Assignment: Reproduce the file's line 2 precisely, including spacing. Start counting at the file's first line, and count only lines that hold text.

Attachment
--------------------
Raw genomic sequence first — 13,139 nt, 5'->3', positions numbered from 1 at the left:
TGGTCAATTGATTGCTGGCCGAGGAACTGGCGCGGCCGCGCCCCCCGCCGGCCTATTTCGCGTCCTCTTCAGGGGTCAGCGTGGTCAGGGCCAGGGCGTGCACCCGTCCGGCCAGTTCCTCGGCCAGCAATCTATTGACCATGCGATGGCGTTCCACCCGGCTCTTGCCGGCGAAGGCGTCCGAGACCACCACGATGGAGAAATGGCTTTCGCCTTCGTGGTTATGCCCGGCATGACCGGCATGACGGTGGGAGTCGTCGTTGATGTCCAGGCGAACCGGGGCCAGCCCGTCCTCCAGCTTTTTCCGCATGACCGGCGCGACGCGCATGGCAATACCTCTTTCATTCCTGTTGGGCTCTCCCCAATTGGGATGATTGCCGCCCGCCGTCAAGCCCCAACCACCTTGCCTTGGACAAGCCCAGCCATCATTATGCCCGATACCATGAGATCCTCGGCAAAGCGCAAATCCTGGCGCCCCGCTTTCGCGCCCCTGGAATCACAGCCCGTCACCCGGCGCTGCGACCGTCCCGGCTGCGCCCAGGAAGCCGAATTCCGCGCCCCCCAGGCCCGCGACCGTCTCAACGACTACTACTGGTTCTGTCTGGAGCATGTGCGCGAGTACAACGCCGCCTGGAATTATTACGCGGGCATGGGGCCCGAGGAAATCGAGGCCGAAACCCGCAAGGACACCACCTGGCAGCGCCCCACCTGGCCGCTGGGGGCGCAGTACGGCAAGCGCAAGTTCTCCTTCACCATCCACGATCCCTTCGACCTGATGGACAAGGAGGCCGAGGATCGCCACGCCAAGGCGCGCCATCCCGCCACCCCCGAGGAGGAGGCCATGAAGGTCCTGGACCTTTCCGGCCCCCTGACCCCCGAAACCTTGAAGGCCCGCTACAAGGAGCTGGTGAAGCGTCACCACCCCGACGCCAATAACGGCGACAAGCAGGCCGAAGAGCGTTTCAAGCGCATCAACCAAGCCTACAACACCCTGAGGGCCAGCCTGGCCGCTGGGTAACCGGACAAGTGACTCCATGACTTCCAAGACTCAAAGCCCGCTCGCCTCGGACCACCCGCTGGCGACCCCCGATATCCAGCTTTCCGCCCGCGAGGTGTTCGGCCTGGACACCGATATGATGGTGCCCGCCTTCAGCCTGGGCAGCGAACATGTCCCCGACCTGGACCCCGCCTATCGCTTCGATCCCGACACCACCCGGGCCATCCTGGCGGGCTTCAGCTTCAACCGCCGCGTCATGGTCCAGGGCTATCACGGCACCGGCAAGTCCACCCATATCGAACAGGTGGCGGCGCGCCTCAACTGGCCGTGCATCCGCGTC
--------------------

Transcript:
TGGTCAATTGATTGCTGGCCGAGGAACTGGCGCGGCCGCGCCCCCCGCCGGCCTATTTCGCGTCCTCTTCAGGGGTCAGCGTGGTCAGGGCCAGGGCGTGCACCCGTCCGGCCAGTTCCTCGGCCAGCAATCTATTGACCATGCGATGGCGTTCCACCCGGCTCTTGCCGGCGAAGGCGTCCGAGACCACCACGATGGAGAAATGGCTTTCGCCTTCGTGGTTATGCCCGGCATGACCGGCATGACGGTGGGAGTCGTCGTTGATGTCCAGGCGAACCGGGGCCAGCCCGTCCTCCAGCTTTTTCCGCATGACCGGCGCGACGCGCATGGCAATACCTCTTTCATTCCTGTTGGGCTCTCCCCAATTGGGATGATTGCCGCCCGCCGTCAAGCCCCAACCACCTTGCCTTGGACAAGCCCAGCCATCATTATGCCCGATACCATGAGATCCTCGGCAAAGCGCAAATCCTGGCGCCCCGCTTTCGCGCCCCTGGAATCACAGCCCGTCACCCGGCGCTGCGACCGTCCCGGCTGCGCCCAGGAAGCCGAATTCCGCGCCCCCCAGGCCCGCGACCGTCTCAACGACTACTACTGGTTCTGTCTGGAGCATGTGCGCGAGTACAACGCCGCCTGGAATTATTACGCGGGCATGGGGCCCGAGGAAATCGAGGCCGAAACCCGCAAGGACACCACCTGGCAGCGCCCCACCTGGCCGCTGGGGGCGCAGTACGGCAAGCGCAAGTTCTCCTTCACCATCCACGATCCCTTCGACCTGATGGACAAGGAGGCCGAGGATCGCCACGCCAAGGCGCGCCATCCCGCCACCCCCGAGGAGGAGGCCATGAAGGTCCTGGACCTTTCCGGCCCCCTGACCCCCGAAACCTTGAAGGCCCGCTACAAGGAGCTGGTGAAGCGTCACCACCCCGACGCCAATAACGGCGACAAGCAGGCCGAAGAGCGTTTCAAGCGCATCAACCAAGCCTACAACACCCTGAGGGCCAGCCTGGCCGCTGGGTAACCGGACAAGTGACTCCATGACTTCCAAGACTCAAAGCCCGCTCGCCTCGGACCACCCGCTGGCGACCCCCGATATCCAGCTTTCCGCCCGCGAGGTGTTCGGCCTGGACACCGATATGATGGTGCCCGCCTTCAGCCTGGGCAGCGAACATGTCCCCGACCTGGACCCCGCCTATCGCTTCGATCCCGACACCACCCGGGCCATCCTGGCGGGCTTCAGCTTCAACCGCCGCGTCATGGTCCAGGGCTATCACGGCACCGGCAAGTCCACCCATATCGAACAGGTGGCGGCGCGCCTCAACTGGCCGTGCATCCGCGTC